Friday, January 23, 2015

How the Red Cross Focuses on Human Needs: Humanitarian Services and Migration

By Cassie Schoon, Volunteer Writer

I thought about treading lightly with this topic. There are few more politically divisive issues than that of migration. But this blog -- and the upcoming Red Cross Lunch and Learn that it previews -- isn’t about politics. It’s not about the Red Cross taking a side or promoting immigration policy, because the Red Cross is a neutral organization; neutrality is written into the guiding values of the International Red Cross/Red Crescent Movement.

What matters to the Red Cross across the globe – and to Red Cross workers like Jon Dillon, a caseworker and outreach associate with the Red Cross Restoring Family Links program – is alleviating human suffering. For Dillon, who will host a special edition of the International Services Lunch and Learn event on Wednesday, helping migrants reconnect with displaced loved ones is a mission that transcends politics.

“First and foremost, we are a humanitarian organization that is there to serve the basic needs of human beings,” Dillon said. “I have a coworker who says it perfectly: there are five needs that people have in times of crisis, and those are food, water, shelter, access to medical services and family. And especially when you have family, access to the other four becomes a lot easier.”

Over the past several years, the International Committee of the Red Cross (the ICRC) has begun to look more closely at the humanitarian needs of migrant populations on a global scale. More recently, the American Red Cross began to examine the needs of migrants within the United States. After research among migrant populations in various American border cities exposed a specific need for RFL services, the Red Cross began to work closely with organizations with established relationships among migrant populations to address these family contact needs.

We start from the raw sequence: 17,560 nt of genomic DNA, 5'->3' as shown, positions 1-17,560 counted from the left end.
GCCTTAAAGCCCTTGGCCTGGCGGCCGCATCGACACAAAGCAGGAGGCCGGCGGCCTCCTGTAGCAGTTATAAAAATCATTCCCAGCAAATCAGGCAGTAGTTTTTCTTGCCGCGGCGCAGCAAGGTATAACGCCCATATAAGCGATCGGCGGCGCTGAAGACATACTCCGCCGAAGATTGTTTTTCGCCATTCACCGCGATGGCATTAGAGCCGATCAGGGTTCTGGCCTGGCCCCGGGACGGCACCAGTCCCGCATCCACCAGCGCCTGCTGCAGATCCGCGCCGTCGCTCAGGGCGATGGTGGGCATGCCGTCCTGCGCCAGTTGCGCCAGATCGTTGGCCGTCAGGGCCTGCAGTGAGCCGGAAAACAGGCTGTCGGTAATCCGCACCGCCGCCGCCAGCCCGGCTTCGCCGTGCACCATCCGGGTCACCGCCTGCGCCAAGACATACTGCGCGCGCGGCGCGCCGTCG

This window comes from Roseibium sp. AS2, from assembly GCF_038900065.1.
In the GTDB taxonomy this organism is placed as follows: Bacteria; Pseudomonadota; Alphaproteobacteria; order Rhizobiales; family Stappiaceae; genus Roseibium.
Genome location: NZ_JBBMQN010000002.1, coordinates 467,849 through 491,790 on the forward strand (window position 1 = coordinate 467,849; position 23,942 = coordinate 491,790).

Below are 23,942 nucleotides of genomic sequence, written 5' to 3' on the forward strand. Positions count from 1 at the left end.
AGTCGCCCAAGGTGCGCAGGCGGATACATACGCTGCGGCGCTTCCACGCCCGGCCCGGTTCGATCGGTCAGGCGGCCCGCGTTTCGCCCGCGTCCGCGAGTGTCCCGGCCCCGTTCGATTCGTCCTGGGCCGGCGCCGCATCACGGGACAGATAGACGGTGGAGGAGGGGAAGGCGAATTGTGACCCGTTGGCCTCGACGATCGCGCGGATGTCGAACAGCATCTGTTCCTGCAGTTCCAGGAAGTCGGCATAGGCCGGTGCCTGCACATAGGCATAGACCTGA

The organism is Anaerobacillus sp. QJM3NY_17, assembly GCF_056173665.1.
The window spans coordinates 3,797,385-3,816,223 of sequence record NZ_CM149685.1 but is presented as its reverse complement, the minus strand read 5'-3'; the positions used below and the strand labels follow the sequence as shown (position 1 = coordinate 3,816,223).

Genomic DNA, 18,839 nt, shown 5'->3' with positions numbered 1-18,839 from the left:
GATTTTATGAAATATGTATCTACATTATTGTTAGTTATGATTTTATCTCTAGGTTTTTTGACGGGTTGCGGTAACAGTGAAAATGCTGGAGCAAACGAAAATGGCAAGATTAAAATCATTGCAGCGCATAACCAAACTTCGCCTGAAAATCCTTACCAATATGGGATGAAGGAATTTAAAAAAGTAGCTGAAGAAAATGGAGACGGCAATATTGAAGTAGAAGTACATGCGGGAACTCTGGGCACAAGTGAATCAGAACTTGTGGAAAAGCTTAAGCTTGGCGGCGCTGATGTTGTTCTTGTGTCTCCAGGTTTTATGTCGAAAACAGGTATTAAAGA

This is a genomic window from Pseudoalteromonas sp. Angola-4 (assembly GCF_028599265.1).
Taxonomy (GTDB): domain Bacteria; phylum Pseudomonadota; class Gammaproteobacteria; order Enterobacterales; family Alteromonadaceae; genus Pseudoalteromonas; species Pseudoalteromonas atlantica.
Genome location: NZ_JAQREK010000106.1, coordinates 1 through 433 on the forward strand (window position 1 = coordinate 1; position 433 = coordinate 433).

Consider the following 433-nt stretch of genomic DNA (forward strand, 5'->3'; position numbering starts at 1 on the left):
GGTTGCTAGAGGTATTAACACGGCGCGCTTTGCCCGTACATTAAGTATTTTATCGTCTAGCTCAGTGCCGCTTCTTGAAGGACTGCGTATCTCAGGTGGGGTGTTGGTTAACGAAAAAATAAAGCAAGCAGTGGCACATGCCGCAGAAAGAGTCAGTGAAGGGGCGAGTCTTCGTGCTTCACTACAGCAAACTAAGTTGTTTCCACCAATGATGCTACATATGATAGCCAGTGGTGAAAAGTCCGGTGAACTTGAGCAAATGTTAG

During the influx of unaccompanied children into the U.S. last summer, the Red Cross assisted detained minor immigrants in contacting family members both within the United States and in their home countries. The Red Cross provides these services to migrants as part of the organization’s commitment to universal humanitarian principles. For his part, Dillon sees the work of reconnecting migrants with displaced family members as the fulfillment of an essential humanitarian need.

“Having a loss of contact creates a lot of uncertainty, both for migrants and the family they’re trying to contact,” Dillon said.

Dillon said that providing these services also helps the Red Cross to build trust within a community that may need help from the Red Cross in the future.

“By providing these calls, we’ll also build more trust with the migrant communities, so when they are in U.S. communities and have other family contact needs, say, if a disaster happens in Mexico or Chile and they can’t get a hold of family, they will feel comfortable coming to the Red Cross for those services.”

Dillon said he hopes his presentation will help people understand the universality of the human need among all populations for family contact and security.

“Migrants are human beings, just like everyone else, and they have those basic needs,” Dillon said. “Helping migrants is very much a part of the mission of the Red Cross.”

The Lunch & Learn lecture will be presented Wednesday, Jan. 28, from noon to 1 p.m. at the American Red Cross, 444 Sherman St. RSVPs are requested by noon Tuesday, Jan. 27, by visiting Webinar options are also available for remote audiences. For more information, contact Tim Bothe .

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